We didn’t just look at the flood risks however, we also assessed the socio-economic consequences of these risks, showing the effect of damage to the railway lines, and the value that flood management activities would add. We provided a clear baseline against which strategy options for managing the flood risk could be assessed, and developed options for managing flood and erosion risk that were grounded in scientific evidence, working with key stakeholders and regulatory bodies to get buy-in.

Coastal Concerns Figs 1&2 (Atkins)
Fig.1 (left): Summary of predicted estuary change. Fig.2 (right): Geomorphological change along the estuary
Coastal Concerns Fig 3 (Atkins)
Fig.3: Habitat evolution over time


The EA wanted to use simulation and visualisation, based on our scientific data, to help Bude visitors, residents and other stakeholders understand the potential impact that severe weather events would have on the North Cornwall coastline. Climate change means that the area will be at risk of coastline erosion and increased flooding in the future, but local people are generally unaware of these potential impacts, and the consequences upon their region.

Our scientific data and analysis predicted that severe storms, between 2030 and 2060, could permanently destroy areas of beach, dune and community infrastructure in Bude, affecting businesses, beach safety, recreation and coastal habitats. But while this numerical data showed the storms’ damaging impact in graphs, it was hard for people to picture how it would affect them. So, based on this data, we were asked to create simulations and visualisations of the potential impacts of climate change on Bude – to ‘tell the story’, and help people to understand the risks. In this way, the EA hoped they would be better informed, and could then choose to take an active part in the decisions needed to address or mitigate the consequences.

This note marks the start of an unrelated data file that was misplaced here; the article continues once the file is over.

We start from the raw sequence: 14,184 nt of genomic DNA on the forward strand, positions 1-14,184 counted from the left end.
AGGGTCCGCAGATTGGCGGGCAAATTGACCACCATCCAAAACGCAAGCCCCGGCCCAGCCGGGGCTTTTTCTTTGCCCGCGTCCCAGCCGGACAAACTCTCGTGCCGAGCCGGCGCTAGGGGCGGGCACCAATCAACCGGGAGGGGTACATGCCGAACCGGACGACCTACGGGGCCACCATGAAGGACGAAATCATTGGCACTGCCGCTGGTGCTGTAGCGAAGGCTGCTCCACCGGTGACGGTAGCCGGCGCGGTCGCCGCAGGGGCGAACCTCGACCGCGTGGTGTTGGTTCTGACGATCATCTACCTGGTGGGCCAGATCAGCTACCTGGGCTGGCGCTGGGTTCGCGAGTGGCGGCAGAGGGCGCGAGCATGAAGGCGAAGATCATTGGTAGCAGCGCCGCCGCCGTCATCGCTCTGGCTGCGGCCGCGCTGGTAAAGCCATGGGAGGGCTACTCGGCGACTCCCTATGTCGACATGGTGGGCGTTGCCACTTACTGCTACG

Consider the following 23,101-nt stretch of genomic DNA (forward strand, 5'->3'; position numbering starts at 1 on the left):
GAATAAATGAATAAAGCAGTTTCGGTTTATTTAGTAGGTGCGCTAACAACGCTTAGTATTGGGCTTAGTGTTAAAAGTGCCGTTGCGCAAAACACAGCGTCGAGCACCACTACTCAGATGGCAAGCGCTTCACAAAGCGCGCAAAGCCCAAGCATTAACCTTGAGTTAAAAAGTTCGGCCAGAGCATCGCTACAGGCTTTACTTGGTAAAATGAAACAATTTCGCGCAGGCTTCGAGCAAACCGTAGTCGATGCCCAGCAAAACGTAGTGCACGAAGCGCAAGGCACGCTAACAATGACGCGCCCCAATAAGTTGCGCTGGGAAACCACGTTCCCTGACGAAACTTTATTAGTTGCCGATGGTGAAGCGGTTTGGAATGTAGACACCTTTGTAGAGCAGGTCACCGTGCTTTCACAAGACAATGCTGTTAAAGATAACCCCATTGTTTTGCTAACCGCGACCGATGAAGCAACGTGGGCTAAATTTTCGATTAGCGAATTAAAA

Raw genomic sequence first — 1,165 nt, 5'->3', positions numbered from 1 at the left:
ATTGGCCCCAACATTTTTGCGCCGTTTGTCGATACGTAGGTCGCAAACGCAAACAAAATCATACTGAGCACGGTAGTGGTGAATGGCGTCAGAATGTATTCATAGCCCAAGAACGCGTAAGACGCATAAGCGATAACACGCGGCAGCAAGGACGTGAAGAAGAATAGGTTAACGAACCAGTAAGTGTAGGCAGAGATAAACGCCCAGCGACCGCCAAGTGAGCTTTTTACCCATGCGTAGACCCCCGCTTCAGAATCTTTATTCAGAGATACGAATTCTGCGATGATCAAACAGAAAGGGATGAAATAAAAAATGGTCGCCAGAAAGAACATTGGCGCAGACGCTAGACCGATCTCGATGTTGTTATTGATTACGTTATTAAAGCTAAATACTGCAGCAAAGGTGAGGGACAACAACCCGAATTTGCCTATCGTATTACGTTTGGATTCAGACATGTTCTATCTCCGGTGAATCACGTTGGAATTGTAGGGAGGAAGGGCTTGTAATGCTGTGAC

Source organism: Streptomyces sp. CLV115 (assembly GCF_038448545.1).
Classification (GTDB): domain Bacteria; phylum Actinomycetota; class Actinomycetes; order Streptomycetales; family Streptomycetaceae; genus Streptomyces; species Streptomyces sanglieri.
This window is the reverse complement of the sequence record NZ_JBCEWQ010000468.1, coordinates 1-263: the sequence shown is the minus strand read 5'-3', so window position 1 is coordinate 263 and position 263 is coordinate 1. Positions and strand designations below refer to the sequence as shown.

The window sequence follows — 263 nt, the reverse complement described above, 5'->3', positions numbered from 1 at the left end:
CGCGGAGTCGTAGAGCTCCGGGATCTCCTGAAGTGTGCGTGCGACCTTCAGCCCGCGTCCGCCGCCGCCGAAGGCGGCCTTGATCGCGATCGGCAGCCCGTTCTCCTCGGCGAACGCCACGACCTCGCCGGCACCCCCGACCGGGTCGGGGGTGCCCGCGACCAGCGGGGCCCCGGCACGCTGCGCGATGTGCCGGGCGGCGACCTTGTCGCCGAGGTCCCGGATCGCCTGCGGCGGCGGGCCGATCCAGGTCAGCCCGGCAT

Using data on the Highest Astronomical Tidelines (HAT), which we mapped from LiDAR and historic maps, our creative design team created the visual simulations. The examples below, of the simulations which showed the effect that storms and flooding could have over time in Bude (Figures 4, 5and 6), were used by the EA as a tool in its communications with stakeholders. By taking current and historical data, and showing multiple potential future scenarios in a way that makes them easily understandable by all, data can help all stakeholders understand risk.

Coastal Concerns Fig4 (Atkins)
Fig.4: Bude’s Summerleaze area in 2020 (left), contrasted with how it could look in 2050 with the effects of climate change (right)
Coastal Concerns Fig5 (Atkins)
Fig.5: The Crooklets area of Bude, showing 2020 mean high water levels (left), and 2050 mean high water levels (right)
Coastal Concerns Fig6 (Atkins)
Fig.6: Crooklets beach in 2020 (left), in 2050 without mitigation measures (centre), and with mitigation measures (right)

Leveraging data against the coastal emergency

With the effects of climate change on our coastline likely to result in both financial and socio-economic costs, understanding the challenge we face is essential, to enable mitigation strategies to be developed and implemented. The complex natural and manmade structures of our coastal demand equally careful and complex understanding. Leveraging data analytics to produce actionable strategies and clear communication of results with data visualisation is critical. Using data to show how specific areas will be affected provides us with a tool that helps deliver this understanding, and allows us to take action for our future.

Read More: 3D Modelling Aerial Photography Bathymetry Laser Scanning Digital Mapping Environmental Management